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Here is Robo-Tester,  which I am building.


   The purpose of the Robo-Tester is to make it as simple as possible to measure telescope mirrors. I want a fast and accurate point-and-shoot mirror tester. Ideally all a human does is aim the tester at the mirror, aim the mirror at the tester, measure the distance between them, and look at the computer monitor to see a 3D representation of the mirror's surface. It's that easy. Click different buttons and you get different sorts of images. This assumes you are using a ccd camera and it is plugged directly into your computer. Of course the picture of the mirror can be taken with a film camera, then scanned and fed into the computer.

robo-tester layout

 

  The diagram shows a pinhole light source (black) illuminating a mirror under test (blue). The light rays reflect and first go through a Spot Grid (red), then they cross at the reflection of the pinhole and hit the ccd camera (green, w/ blue lens). The hardwire carries the image to the computer, which displays the picture. The diagram is not to scale. In real life the pinhole light and its batteries and the Spot Grid and the ccd chip with its lens will all be mounted in a 1.25" tube, maybe with a laser beam aiming device and a range finder as the focusing kthe same spot grid, with a paraboloid mirrornob of the camera lens. The last two devices facilitate the first three steps of the process (...aim the tester at the mirror, aim the mirror at the tester, measure the distance between them,...).  

spot grid with a spherical mirror   T
his system removes human subjectivity from the most important measurements. It removes also the fickleness of making and using an X/Y/Z dingbat for the Lateral Spot Test. The shape of the mirror under test alters the appearance of the spot grid. Shown here are two photographs of what an image looks like when using a spot grid inside of the roc. The image on the left is of a spherical mirror, and so the shadow of the grid is not distorted. The image on the right is of an aspherical mirror, in this case it is something like a parabola, and the shadow is distorted accordingly.

   Indeed, it is my 2D version of the Lateral Wire Test of John Francis which I first planned to robotize. With the LWT you need to measure the wire's distance from the mirror's optical axis, and the zone it appears to occupy on the mirror. Francis made a pinstick to mark the zones, and then measured how far to move the wire to get to the zone. But just as easily, couldn't you take a well made Ronchi grating, knowing how far apart the wires are, and then measure whica parabola tested with a spot grid inside of the roch zone each wire falls in? Works either way, right?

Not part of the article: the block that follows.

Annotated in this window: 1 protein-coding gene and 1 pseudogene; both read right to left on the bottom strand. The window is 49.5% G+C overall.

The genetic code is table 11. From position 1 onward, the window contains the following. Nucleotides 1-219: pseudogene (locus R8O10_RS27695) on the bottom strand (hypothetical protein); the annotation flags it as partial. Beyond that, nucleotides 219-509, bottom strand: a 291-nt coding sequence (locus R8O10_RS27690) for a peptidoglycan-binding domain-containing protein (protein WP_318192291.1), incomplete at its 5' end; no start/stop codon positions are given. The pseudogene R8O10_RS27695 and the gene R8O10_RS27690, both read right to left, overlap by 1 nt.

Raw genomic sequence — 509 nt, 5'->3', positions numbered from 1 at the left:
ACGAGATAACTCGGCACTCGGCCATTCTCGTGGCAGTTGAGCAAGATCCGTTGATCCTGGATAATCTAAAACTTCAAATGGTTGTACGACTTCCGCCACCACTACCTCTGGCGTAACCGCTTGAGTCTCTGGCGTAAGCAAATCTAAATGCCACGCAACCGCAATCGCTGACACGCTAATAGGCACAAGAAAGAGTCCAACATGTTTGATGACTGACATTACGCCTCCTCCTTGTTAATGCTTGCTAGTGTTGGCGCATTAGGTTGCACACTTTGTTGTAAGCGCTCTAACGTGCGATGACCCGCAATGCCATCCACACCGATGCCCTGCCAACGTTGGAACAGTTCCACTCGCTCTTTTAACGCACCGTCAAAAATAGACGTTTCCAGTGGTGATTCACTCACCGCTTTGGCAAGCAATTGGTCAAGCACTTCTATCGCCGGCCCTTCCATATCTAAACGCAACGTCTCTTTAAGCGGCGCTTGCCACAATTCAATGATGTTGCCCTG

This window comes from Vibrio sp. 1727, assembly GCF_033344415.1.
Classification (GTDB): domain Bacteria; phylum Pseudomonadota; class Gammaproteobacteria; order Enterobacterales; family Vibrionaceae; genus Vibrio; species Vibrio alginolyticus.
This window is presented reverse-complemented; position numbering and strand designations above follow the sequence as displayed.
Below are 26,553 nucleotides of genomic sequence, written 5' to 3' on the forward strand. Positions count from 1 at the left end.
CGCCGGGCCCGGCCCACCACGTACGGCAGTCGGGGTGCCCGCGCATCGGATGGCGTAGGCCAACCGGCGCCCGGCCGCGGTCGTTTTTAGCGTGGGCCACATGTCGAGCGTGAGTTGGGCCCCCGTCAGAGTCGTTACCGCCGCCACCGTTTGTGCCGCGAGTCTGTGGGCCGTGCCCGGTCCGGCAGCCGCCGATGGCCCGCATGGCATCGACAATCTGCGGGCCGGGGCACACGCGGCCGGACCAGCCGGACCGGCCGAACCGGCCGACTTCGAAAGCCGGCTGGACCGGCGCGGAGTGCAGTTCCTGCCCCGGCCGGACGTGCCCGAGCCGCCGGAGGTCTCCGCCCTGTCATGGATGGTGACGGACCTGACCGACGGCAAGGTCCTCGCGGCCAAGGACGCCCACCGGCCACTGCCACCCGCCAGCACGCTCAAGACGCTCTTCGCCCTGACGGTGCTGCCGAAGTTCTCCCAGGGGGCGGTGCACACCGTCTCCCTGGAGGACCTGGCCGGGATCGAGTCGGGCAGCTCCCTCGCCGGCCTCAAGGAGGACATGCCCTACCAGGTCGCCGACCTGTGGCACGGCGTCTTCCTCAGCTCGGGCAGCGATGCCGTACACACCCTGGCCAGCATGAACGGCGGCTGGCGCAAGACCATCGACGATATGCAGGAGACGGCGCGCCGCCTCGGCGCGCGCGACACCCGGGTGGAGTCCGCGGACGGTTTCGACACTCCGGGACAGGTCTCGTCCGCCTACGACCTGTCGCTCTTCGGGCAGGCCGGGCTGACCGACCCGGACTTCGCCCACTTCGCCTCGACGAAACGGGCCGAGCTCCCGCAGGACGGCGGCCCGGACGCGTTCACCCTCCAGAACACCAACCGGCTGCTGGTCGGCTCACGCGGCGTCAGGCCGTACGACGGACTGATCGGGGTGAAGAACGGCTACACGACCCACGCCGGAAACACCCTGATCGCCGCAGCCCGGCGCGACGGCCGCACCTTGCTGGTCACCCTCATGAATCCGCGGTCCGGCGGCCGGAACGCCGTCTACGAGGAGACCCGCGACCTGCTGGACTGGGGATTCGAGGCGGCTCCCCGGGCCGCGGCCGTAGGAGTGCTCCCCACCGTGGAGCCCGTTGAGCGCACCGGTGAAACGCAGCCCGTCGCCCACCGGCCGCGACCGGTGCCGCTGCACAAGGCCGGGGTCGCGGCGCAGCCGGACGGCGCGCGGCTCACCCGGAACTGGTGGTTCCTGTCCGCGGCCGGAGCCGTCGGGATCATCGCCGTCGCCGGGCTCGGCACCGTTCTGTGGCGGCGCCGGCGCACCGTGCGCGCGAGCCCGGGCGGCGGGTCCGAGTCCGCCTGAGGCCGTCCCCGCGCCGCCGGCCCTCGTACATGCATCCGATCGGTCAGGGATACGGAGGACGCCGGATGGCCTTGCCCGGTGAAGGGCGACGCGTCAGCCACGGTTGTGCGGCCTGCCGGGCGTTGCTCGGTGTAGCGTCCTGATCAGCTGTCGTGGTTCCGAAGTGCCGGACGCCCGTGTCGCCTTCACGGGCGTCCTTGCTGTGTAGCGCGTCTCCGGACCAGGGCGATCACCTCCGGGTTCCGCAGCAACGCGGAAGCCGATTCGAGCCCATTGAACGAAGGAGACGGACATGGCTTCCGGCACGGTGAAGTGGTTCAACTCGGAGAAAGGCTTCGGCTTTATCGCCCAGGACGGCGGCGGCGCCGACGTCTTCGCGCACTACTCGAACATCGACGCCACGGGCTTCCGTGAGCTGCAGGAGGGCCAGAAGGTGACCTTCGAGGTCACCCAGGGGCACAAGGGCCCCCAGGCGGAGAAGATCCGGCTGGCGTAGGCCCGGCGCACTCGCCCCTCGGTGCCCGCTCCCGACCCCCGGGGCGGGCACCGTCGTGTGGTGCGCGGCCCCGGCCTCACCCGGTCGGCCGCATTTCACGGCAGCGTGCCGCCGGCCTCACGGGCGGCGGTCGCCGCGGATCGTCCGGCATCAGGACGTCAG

Here is a Spot Grid image of my 22" f/4.5 paraboloid mirror (right). This photo uses a homemade Spot Grid with 71 spots per inch in a square pattern. Each spot is ~0.005" diameter. The light source is a blue led shining through a 0.005" pinhole. I used a 640 x 480 pixel ccd camera with a 26mm Plossl eyepiece as the camera lens. The camera is hardwired into my computer.

    Each shadow of a spot has a bright diffraction spot in the middle of it. Diffraction between the spots is minimized by the size of the pinhole and the distance between the spots in the grid.

     This image is not yet good enough to do the job, but it does illustrate the principle. For example, you can see how the rows and columns of spots all bow outwards, like in the example above. This is a paraboloid Newtonian telescope mirror, and the grid is inside the radius of curvature. If you look at the eight spots surrounding the center spot they form a square. The sides of the square actually bend inwards slightly, instead of outwards (look at it from the side). That is because this mirror has about an eight inch diameter 'hill' in the center.

     That hill is about a quarter-wave error on the wavefront. Some people will say that it is a good mirror. And a parabola tested with a spot grid inside of the rocyet this photo allows a mere human to see the error first hand. And better resolution is achievable. I expect that a robotized version of this tester will  give all the precision required to figure an excellent mirror. Soon any modern atm can make a 2D point-and-shoot Robo-Tester. Just aim the tester and the mirror at each other and the computer tells you what the figure is.

   I also made this 10-zone Spot Grid photograph of my 22" (left). You will notice some diffraction problems around the edge, but the Spot Grid is far less susceptible to these things than the Ronchi grating. I opened Adobe Photoshop and took the picture with the ccd camera connected to my computer.

    I then used Photoshop to manually measure the positions of the spots, and fed the info into James Burrows' Sixtests. If you have his program you can download TEST 5.TXT and TEST 6.TXT (test 6 is from a 12-zone photo, put them in the same directory as Sixtests.exe, open the program, and select a file). This experiment agrees well with all of the other tests I've made on this mirror. So now I can do the test, although I don't know how accurately. I expect the accuracy level will increase considerably when I get the test robotized.




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Imagine when you're finished making a telescope and you can
finally click that "Focal Plane" tab at the bottom of the software.
Center a star, remove the eyepiece, and stick the tester head
into your focuser. You could then Robo-Test the entire telescope.



Isn't this fun??





                                       


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copyright 2002 - 2004 by John Sherman